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Tariff pain in Spain slows European smartphone demand, as China surges


Smartphone sales in Western Europe were down by one percent in the second quarter of 2016, on both a quarterly and annual basis, according to market research company GfK.

At the same time, rocketing demand in China bumped up global quarterly sales figures by 6.9 percent.

In Europe, demand in Spain was hardest hit, declining 11 percent in the period on 2015, as Telefónica, Vodafone and Orange raised their annual tariffs by an average of €30.

UK demand for smartphones was down only two percent. GfK said the UK’s June vote to leave the European Union had little impact in the period.

Declines in Spain and the UK were offset primarily by growth of three percent and one percent in France and Germany.

Total sales in Western Europe reached 29.8 million in the three months to June 30, down from 30.2 million in 2015.

At the same time, sales revenue from smartphones was up by four percent, to £12.2 billion, in the region. Demand for 5-inch devices increased from 38 percent to 60 percent in the period, compared with the same quarter in 2015.

In parallel, demand for high-end smartphones, of over $500, increased from 31 percent to 35 percent in the period, with unit growth of 12 percent year-on-year. GfK said smartphone demand in the region will decline to 134 million units in 2016, a drop of one percent year-on-year.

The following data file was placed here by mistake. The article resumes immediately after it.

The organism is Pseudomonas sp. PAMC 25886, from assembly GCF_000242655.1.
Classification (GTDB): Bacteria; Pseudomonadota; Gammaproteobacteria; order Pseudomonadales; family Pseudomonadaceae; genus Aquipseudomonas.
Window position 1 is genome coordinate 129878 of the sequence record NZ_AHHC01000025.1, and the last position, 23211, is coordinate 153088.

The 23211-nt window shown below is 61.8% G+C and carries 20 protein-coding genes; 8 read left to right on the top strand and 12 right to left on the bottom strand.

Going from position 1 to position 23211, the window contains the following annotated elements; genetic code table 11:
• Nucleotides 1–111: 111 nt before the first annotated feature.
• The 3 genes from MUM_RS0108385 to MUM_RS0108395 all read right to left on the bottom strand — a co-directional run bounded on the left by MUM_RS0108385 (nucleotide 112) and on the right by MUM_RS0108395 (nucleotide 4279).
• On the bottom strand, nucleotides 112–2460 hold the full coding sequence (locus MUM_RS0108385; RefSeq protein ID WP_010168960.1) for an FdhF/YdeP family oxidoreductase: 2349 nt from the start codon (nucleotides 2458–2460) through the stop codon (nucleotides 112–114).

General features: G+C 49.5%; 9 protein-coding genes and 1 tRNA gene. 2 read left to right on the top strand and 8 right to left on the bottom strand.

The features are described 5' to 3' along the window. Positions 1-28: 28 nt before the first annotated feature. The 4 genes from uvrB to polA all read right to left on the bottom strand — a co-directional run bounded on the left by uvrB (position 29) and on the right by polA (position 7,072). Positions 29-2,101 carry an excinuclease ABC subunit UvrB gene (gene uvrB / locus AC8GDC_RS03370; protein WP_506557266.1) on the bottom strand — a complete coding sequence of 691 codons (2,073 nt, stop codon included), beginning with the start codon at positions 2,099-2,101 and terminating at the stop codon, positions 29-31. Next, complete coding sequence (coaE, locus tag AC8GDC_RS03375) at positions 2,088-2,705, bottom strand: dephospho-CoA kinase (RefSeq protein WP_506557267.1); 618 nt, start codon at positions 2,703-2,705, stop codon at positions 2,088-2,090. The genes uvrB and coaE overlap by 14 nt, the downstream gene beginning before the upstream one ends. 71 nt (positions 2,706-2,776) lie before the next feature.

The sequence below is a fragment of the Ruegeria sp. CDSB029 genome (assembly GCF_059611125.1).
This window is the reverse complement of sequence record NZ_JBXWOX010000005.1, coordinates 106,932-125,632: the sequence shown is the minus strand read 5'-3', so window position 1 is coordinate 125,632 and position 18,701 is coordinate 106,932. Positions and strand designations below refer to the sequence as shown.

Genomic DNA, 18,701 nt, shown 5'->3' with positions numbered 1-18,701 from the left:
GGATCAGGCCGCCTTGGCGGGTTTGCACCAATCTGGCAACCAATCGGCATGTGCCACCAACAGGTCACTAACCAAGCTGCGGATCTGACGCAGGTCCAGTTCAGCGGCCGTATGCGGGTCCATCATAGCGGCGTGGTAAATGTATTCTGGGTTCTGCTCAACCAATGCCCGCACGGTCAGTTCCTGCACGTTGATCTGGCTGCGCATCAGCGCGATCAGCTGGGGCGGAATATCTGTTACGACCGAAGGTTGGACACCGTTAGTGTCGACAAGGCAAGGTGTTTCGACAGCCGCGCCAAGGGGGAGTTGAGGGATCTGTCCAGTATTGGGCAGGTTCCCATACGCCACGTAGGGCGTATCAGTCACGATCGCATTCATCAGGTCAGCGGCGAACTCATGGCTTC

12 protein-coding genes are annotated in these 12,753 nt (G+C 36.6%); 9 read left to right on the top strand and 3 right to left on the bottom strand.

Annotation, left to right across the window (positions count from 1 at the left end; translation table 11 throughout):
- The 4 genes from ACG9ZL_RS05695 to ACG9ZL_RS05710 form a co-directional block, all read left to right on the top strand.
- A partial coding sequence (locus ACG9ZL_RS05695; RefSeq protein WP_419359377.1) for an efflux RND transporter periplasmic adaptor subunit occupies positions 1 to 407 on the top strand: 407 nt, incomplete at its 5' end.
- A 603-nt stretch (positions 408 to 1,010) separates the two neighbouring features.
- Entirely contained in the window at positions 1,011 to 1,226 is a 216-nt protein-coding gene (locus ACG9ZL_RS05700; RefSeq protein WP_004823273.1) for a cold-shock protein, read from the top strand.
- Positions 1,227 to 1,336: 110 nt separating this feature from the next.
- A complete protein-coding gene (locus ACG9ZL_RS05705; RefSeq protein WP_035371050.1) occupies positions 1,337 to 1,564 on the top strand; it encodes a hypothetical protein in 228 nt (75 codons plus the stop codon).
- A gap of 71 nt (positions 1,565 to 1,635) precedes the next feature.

Both sales numbers and sales revenues were up in Central and Eastern Europe, by 12 percent and 16 percent respectively, finishing at 16.8 million units and $3.7 billion.

In China, the biggest market, sales finished at 109.7 million units and revenues at $32.4 billion, hefty increases of 24 percent and 20 percent respectively.

GfK reckons the second half of 2016 will see total numbers increase again. Arndt Polifke, global director of telecom products at GfK, said: “Later this year, new product launches will further bolster demand. Further ahead, innovations such as extended battery life and foldable displays will support growth, as we progress towards 5G upgrades near the end of the decade.”

In a separate report, Gartner put worldwide quarterly smartphone sales at 344.4 million, a rise of 4.3 percent on a year ago.

However, it said only five handsets makers of the top 10 showed any growth at all and overall demand for premium handsets was down as customers await new models in the second half of the year.

Android increased its share and lead over iOS, ending on 296.9 million units sold and 86 percent share.

Gartner research director Roberta Cozza said: “Google is evolving the Android platform fast, which allows Android players to remain at the cutting edge. Facing a highly commoditised market, Google's focus is to further expand and diversify the Android platform with additional functionalities, like virtual reality, enabling more-intelligent experiences and reach into wearables, connected home devices, in-car entertainment and TV.”

Indeed, Apple was the worst casualty among the top brands, according to Gartner, with sales down 7.7 percent in the second quarter. Its share slumped from 14.6 percent last year to 12.9 percent, shipping 44.4 million units in the period.

Samsung sold 76.7 million, and took a 22.3 percent share.